We only saw NC when we had to during those glorious weekends, and I encouraged that dangerous grandma/grandchild connection. Frankly, I sold my motherhood soul while I was there – I didn’t give a toss about how many lollies she blackmailed my child with as long as she got up to her in the night, and I ignored all her unsubtle hints about my parenting skills not being quite like hers for those two precious lay-ins; forty-eight hours when I could pretend to be me again, the person I used to be before birthing this tiny monster that had sucked the lifeblood out of me.

Secretly, I’m excited to have the chance to spoil my little girl (I would say ‘again’ but I know she’ll dispute that). I know we’ll be arguing about the glasses in her room, the foundation streaks in the bathroom sink and the endless cans of lentils she opens and never finishes, probably by tomorrow morning, but for the moment I’ve filed my daughter’s annoying habits to the back of my mind.

He feigns not to be, but it is obvious that the old man is even more excited than me. He hasn’t seen NC for a month – because that would involve leaving the safety zone and embarking upon a treacherous, high-risk journey to the big smoke, an hour away. However, he has been suspiciously quieter than usual this week; no doubt sharpening his wit and revising his views on feminism, climate change and vegetarianism, to ensure an evening of typically light-hearted debate with his eldest child. He has also filled the fridge with cider.

Fuck Holidays and Resolutions And Bring Back Routine

Michael Buble took us into Christmas again this year, so I’m going to allow him to take us back out gently and buoy you with optimism for the year ahead with his classic rendition of  ‘Feeling Good.’

There was something very anally fulfilling about creating my new January 2018 folder for this month’s blog posts this morning. Admit it – how bloody wonderful is it to get back into some sort of routine – work not included, for obvious reasons – after the free-fall of Christmas and its many delicacies and indulgences?

While I do realize that some of you poor sods are still on family holidays, have kids at home, or are fighting to stay warm in the US – as I sit here trying to feel full on my healthy afternoon snack of hummus-on-nothing – our lives are almost back to normal. And I like it that way.

We are back to eating healthily again, back to pretending to exercise and work, back to trying to ingest more water than wine in a day – we’re even back to arguing about how often we can afford to turn on the air con in this heatwave. Yesterday, the old man mowed the lawn without moaning.

The Princess got her first proper walk of the New Year this morning, (and December, if I’m honest), and we even remembered her breakfast this morning. Even better – all signs of turkey and ham have gone from the fridge and we gave up on dry January jointly, with only the tiniest iota of guilt, blame, and self-flagellation.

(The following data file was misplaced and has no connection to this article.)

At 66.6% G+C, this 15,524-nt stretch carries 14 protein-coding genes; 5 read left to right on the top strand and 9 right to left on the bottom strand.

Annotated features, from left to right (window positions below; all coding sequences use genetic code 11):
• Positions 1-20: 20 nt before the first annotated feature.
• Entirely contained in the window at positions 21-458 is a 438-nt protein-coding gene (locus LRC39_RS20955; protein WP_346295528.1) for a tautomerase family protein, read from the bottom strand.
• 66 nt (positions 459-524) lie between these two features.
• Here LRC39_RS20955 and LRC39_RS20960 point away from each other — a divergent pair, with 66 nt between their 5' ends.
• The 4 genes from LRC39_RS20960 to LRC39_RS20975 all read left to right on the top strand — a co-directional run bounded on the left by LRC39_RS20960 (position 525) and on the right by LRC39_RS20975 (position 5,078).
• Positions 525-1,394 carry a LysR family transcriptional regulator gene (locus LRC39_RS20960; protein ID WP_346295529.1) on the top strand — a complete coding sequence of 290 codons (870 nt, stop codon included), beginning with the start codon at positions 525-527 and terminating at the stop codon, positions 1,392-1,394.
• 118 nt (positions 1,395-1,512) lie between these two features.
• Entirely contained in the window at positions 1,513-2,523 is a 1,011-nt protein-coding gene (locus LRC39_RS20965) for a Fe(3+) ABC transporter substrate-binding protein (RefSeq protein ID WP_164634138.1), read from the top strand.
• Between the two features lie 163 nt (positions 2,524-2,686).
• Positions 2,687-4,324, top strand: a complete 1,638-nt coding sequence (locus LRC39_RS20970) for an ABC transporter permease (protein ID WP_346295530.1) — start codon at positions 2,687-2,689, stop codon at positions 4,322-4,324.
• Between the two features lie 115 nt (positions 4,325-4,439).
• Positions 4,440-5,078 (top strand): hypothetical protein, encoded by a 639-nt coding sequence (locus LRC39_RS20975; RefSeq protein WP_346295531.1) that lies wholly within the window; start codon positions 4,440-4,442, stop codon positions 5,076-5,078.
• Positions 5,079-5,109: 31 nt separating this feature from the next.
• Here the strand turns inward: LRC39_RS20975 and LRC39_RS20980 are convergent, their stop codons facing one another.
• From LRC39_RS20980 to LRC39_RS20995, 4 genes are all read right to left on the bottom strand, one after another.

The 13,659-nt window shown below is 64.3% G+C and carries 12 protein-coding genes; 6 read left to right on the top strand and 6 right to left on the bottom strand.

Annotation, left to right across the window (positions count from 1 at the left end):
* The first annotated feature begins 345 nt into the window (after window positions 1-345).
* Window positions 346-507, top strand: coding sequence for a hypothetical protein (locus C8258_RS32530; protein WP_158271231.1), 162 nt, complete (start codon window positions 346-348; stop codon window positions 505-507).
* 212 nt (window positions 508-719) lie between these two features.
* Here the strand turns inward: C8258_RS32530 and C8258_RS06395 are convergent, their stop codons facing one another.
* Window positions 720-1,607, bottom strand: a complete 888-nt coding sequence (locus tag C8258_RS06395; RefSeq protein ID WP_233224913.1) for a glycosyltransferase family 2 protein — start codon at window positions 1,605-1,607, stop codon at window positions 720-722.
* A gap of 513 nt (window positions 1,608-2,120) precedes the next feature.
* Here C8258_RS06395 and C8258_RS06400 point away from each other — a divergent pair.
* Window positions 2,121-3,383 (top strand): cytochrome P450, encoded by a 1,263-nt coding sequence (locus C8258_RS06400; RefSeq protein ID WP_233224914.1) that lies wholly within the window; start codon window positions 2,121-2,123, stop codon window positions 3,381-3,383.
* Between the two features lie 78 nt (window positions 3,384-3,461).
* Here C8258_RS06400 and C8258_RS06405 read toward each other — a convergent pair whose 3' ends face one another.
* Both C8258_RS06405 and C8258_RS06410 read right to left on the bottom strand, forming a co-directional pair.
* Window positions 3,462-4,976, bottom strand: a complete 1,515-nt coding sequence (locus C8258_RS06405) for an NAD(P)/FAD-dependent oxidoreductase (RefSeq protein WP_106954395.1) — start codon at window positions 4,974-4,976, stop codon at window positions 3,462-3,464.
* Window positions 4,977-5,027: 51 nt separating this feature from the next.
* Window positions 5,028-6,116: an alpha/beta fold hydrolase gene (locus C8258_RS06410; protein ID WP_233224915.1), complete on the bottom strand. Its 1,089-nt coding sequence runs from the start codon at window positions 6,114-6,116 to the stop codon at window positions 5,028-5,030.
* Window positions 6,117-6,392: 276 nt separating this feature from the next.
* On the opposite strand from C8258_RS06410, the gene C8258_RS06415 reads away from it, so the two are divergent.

I set my alarm for the first time in weeks this morning and wasn’t disappointed when it yanked me rudely from my perennial dream about not completing the final paper of my degree. Dare I admit that I might actually have bounced out of bed this morning, the lyrics to that Buble song pounding in my head – ‘it’s a new dawn, it’s a new day, it’s a new life…and I’m feeling like wine.’

I’ve been on a walk, had a swim, put in a wash load, done a food shop –  an uncharacteristically healthy one by our standards as a reluctant nod to January, the New Year and those goddamn resolutions, but one that I’m certain will be topped up shortly with illegal goodies.

Can anyone seriously resist all that Christmas cheese on special?

I’ve even finalized the organization of our social life for January, which was followed by an argument with the old man about our aforementioned social life for January, after which I thought about wine A LOT, and stuffed my face with the last of the mince pies and brandy custard.

Fuck resolutions. Fuck starving yourself and scales. Fuck sacrifice. It’s a new year and guess what, there’s still time to reinvent yourselves, take risks and do something crazy. The diet can wait, the liver can cope, the kids will be okay. Seize the day, peeps!

Hell, I may even open my first bottle before 5.

What Do You Do When Your Daughter Rejects The Most Sacrosanct Of Family Christmas Traditions?

There has been a rollercoaster of changes in our house recently, all of which are interfering with the slow and steady build up to Christmas and my preparations that I pride myself on each year. That’s the thing about this stage of parenting – one minute you’re stumbling along in a fug of wet-towel-on-the-floor acceptance, and the next thing you know, their entitled asses are off without as much as a wave goodbye.  

 

donkey-105719_1920
Meet “Sacrifice”

 

Friends of ours recently arrived home from a long trip overseas to discover that their youngest had left the nest while they were away and I could tell by the emptiness in my friend’s eyes that she is still adjusting to the echoes in the house.

 

And just before Christmas. Very cruel.

 

At least NC has given us some time to acclimatize to the news that she is leaving us to manage her brother by ourselves for pastures new, but this bold new independence has empowered her in other ways as well. She now believes she can call the shots in terms of change in other long-held bastions of family tradition as well – and as you know, change is something neither my husband nor my son does well.